P&I CLUBS North and Standard Club have received all the approvals they need to merge as NorthStandard next month.

The marine insurers said the merger will position them as one of the world’s largest providers of mutual maritime cover.

They confirmed on Monday (23 January) they had received all the required formal approvals (legal, regulatory and competition) to finalise the merger and establish NorthStandard on 20 February.

Standard Club CEO Jeremy Grose and North CEO Paul Jennings are to lead NorthStandard.

“With the formal merger date rapidly approaching, both clubs stand on the cusp of a fantastic opportunity through the formation of NorthStandard,” Mr Grose said.

“Thanks to its scale, the organisation will represent a significant new force in marine insurance, delivering the resilience members need from their P&I partner to meet the challenges and seize the opportunities of a rapidly changing shipping world.”

Mr Grose said Standard Club is looking forward to working with its members and clients as NorthStandard with broader skills and expertise, global network and financial resilience.

“The launch on 20 February 2023 means a new name and look for us, but more importantly, even better service, support and cover for our members, brokers and clients worldwide,” he said.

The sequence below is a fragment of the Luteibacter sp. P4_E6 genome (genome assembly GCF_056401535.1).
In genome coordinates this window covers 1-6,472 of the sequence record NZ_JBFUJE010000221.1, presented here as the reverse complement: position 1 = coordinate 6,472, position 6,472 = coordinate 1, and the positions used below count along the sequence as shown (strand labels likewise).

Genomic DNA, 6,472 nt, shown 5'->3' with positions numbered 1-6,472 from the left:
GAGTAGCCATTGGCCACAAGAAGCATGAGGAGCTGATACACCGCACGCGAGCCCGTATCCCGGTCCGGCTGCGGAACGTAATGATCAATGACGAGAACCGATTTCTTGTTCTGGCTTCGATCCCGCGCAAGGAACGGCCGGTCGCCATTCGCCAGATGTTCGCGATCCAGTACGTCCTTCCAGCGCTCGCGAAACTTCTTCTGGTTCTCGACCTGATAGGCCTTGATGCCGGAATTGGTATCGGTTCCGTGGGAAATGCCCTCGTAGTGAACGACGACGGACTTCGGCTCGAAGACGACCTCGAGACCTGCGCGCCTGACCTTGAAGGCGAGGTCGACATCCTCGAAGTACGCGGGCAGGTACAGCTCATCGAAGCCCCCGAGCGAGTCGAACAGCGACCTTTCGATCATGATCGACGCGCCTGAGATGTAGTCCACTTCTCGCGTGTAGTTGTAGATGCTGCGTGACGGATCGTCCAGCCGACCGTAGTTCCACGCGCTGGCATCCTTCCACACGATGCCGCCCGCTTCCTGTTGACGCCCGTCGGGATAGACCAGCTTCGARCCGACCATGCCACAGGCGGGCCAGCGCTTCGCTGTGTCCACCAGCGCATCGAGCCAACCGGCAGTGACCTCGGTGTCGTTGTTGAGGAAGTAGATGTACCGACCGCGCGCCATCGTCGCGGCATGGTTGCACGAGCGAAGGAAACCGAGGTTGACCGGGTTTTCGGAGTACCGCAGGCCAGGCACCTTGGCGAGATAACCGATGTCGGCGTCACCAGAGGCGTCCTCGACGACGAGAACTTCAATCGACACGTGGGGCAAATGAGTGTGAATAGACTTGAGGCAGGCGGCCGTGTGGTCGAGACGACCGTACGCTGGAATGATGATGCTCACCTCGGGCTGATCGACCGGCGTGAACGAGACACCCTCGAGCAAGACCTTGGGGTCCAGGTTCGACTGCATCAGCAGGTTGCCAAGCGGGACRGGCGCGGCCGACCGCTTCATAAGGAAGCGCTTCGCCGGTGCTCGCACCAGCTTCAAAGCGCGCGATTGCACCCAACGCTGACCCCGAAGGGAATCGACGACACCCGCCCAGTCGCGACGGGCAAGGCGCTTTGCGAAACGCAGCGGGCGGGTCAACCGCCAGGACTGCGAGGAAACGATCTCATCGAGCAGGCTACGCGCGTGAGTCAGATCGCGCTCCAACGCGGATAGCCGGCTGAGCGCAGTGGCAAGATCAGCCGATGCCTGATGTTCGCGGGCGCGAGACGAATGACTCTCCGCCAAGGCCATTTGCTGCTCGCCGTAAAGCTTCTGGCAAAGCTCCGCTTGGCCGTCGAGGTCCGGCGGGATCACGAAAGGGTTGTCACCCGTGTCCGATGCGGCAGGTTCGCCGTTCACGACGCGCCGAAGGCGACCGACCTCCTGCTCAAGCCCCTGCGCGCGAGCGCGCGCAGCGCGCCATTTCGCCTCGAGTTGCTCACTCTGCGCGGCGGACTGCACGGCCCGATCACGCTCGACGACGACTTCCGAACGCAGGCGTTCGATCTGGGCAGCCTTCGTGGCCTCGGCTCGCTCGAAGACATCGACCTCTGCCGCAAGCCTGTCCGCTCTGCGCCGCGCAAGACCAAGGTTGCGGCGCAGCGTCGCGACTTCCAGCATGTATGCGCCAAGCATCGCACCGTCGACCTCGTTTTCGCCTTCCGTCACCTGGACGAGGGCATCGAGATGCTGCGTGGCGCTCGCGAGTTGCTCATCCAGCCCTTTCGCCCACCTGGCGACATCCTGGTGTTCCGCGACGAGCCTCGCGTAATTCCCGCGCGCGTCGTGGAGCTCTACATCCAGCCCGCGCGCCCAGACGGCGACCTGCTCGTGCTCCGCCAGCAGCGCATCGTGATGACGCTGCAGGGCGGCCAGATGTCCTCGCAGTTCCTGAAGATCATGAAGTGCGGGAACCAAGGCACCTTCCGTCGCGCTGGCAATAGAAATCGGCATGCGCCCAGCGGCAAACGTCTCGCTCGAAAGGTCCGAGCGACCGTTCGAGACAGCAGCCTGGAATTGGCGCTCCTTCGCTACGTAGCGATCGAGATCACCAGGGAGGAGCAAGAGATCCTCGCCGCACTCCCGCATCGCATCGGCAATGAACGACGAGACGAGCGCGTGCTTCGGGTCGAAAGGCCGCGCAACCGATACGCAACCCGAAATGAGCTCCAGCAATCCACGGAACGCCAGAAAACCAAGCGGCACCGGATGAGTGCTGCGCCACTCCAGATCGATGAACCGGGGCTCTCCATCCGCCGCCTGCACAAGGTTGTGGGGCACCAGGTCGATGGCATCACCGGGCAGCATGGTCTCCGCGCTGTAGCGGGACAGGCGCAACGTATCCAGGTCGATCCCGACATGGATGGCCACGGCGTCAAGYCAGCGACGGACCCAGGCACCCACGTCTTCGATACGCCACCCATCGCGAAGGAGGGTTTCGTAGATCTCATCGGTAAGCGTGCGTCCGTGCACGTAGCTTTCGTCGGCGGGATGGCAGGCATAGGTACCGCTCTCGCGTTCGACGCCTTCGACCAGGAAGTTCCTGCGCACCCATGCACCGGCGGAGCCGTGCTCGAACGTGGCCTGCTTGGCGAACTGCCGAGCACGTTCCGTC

Mr Jennings said the expanded pool of talent as the companies merge will be a strategic and operational benefit.  

“The formation of NorthStandard will support the recruitment and retention of the most talented individuals, helping us to deliver the highest levels of service, drive innovation and identify new opportunities for diversification,” he said.

“NorthStandard is fortunate to have such a strong pool of talent and will be the P&I mutual of choice for people – offering more options, opportunities and flexibility while retaining a long-established family ethos and culture.”

They said members of both clubs approved the merger in May last year.

When NorthStandard launches, it will reportedly have more than 300 years of combined P&I heritage and consolidated annual premiums of around US$750 million (more than $1 billion).